Finding forgiveness doesn’t mean taking him back

Dec. 5, 2012_ Thanks to the internet and the many, many sites written by so many victims of domestic violence, I have learned so much about my own journey attached to a violent, raging, ex-husband.

During this period of my life, I have shared here the various ups and downs that I have faced posted divorce with my abuser.

Today, for the first time in years and countless posts ago, I feel OK. Maybe not healed, but well on my way. And it feels good.

My abuser, as you know if you have read my earlier posts, beat me for at least 10 years, lies to me to this day totaling many thousands of untruths, sued me twice, including for custody of our two teenagers. I feel like I have been through a very long-lasting hurricane, sometimes huddled into a small room in a fetal position, sometimes shouldered up against the barricades fighting for my life and unwilling to give up.

But, finally after reading one more blog from a survivor and one more visit with an exceptional therapist I think my closure and forgiveness is rising.

My ex is an emotionally unwell man. Likely suffering with a personality disorder. I’m no professional, but the signs of Narcissist Personality Disorder at clearly there with my ex. He had a childhood of neglect by his only functioning parent, an alcoholic to boot. One of the classic setups for Narcissism.

His disorder creates a reality that is a moving target daily. He can never settle his emotions in a healthy or productive way. His disorder is likely the reason he was physically abusive and emotional damaged. He hurt me because I wanted intimacy and his honesty. But, that need created fear in him and triggered his actions.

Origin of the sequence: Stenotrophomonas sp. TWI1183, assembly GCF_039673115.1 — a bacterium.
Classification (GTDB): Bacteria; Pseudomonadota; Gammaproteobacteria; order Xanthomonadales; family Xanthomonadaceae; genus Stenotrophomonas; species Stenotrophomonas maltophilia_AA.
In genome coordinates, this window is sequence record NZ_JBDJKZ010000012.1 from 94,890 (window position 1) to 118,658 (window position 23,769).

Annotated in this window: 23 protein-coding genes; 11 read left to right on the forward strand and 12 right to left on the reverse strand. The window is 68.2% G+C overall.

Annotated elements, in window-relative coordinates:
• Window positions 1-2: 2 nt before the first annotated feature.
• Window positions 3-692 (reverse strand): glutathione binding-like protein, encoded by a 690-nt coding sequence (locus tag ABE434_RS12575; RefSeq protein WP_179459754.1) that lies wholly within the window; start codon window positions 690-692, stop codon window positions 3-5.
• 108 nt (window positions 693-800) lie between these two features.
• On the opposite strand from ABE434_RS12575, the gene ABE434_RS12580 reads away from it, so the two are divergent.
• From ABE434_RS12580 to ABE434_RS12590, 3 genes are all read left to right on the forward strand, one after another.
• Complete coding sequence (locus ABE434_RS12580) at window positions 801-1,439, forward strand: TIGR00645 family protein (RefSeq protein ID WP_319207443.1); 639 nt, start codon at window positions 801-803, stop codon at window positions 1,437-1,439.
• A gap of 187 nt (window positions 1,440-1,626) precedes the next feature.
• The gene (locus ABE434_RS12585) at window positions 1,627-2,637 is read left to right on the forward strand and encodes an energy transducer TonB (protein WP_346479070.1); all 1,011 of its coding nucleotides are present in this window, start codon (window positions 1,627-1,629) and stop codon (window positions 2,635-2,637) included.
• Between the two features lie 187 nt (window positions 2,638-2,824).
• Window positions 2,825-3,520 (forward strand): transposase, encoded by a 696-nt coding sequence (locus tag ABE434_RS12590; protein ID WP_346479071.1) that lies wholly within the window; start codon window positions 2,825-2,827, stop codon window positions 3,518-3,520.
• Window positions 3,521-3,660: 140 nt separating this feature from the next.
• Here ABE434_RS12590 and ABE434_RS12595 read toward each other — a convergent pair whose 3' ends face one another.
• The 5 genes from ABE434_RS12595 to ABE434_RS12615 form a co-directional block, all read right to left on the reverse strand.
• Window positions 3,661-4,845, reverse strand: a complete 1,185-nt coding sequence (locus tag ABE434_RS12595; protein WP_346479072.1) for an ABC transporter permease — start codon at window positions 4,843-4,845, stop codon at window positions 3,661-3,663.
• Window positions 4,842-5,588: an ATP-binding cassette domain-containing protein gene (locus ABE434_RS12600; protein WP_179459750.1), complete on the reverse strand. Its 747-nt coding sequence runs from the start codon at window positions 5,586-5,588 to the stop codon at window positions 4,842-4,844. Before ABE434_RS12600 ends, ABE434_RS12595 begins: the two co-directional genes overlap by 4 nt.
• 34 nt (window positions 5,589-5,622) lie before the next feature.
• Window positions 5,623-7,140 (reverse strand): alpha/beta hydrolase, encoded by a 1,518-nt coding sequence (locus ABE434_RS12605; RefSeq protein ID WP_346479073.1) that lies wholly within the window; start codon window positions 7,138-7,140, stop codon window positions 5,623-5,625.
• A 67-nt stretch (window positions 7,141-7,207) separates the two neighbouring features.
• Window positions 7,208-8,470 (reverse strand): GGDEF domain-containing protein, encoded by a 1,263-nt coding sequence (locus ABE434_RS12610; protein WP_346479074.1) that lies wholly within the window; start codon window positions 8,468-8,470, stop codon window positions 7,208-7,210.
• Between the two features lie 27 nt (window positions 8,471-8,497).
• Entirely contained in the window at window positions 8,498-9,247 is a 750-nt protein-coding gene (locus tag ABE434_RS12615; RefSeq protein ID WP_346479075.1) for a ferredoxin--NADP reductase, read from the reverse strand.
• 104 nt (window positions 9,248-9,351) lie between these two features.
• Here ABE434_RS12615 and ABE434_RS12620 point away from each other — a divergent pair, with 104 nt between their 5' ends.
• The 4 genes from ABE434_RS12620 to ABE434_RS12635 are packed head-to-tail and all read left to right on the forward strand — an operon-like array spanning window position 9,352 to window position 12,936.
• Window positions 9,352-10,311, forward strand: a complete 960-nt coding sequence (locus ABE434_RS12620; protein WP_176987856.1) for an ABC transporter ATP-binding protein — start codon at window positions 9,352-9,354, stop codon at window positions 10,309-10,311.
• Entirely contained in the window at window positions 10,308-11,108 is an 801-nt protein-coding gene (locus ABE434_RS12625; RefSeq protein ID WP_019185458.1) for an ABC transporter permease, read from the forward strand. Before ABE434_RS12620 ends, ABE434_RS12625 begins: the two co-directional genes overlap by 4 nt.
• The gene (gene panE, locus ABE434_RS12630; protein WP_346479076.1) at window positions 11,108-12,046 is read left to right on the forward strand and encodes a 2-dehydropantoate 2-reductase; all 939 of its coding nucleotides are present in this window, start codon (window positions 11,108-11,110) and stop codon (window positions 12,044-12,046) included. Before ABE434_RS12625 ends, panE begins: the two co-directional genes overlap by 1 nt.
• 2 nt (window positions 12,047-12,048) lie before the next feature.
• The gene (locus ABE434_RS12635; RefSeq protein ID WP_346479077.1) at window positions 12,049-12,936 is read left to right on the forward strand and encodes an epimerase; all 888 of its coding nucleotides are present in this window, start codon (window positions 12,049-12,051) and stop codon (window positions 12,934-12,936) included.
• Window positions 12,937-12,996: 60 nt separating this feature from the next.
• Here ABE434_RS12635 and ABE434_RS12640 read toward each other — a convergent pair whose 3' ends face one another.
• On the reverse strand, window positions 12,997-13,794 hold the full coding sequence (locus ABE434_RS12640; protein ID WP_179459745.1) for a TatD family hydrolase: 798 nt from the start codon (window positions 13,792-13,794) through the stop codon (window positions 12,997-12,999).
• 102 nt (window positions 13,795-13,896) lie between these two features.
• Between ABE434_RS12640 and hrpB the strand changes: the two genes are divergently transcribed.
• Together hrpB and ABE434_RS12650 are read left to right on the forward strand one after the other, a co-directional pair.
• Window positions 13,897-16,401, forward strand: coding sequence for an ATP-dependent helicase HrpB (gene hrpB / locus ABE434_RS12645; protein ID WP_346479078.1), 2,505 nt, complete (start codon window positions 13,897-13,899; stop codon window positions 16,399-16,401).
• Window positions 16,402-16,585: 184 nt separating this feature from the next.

Because of my own baggage from childhood, I accepted his accusations of blame for his horrendous actions toward me and allowed myself to own the responsibility because I believed that my need was incorrect and wrong.

But, it wasn’t. It was in fact a normal human response. It was love.

I wanted to be a partner in life with my ex-husband and all that that meant. Through thick and thin. I wanted a best friend. I wanted someone to have my back. Just like everyone.

This was not too much to want, expect or ask for, as I was lead to believe.

But because I grew up with an alcoholic father and a mother abused by her two husbands, I believed that I needed to placate those who I wanted to love me in order to get their love. I believed that in order to have my mother’s time and company, I would have to behave a certain way to make it easy for her to love me.

My poor, late mother did love me. But, she was living in a hell trying to manage her own emotions, her own survival with her narcissists. In that emotional hurricane, her kids were sacrificed. She didn’t have the strength to save herself or her children. She slowly died in her heart as she lost the ability to handled the constant fear of living with one damaged husband after another. Two very emotionally broken men.

From my vantage point, a child’s view, I couldn’t see that my mother was so wrapped up in her own survival, her own damage as a result of abuse. I saw that my mother was turning away from me time and time again and I couldn’t understand why, except that it must be me.

It is not until this moment that I realize that my mother was just like me. Hurt and scared and alone and hopeless and so very worried that she had picked the wrong man to be her life partner. My mother fought to stay in denial because she couldn’t bring herself through the process of healing.

I have been through that process and it is very scary and painful and it takes a resolve to do it despite the pain. Because my parents were in the middle of their own narcissist dance, they couldn’t focus on their kids. My mother was robbed of so much as a result. She wanted to be a great mother, but she couldn’t. She was suffering so much, unable to see what was really driving her emotions and sucking the life from her.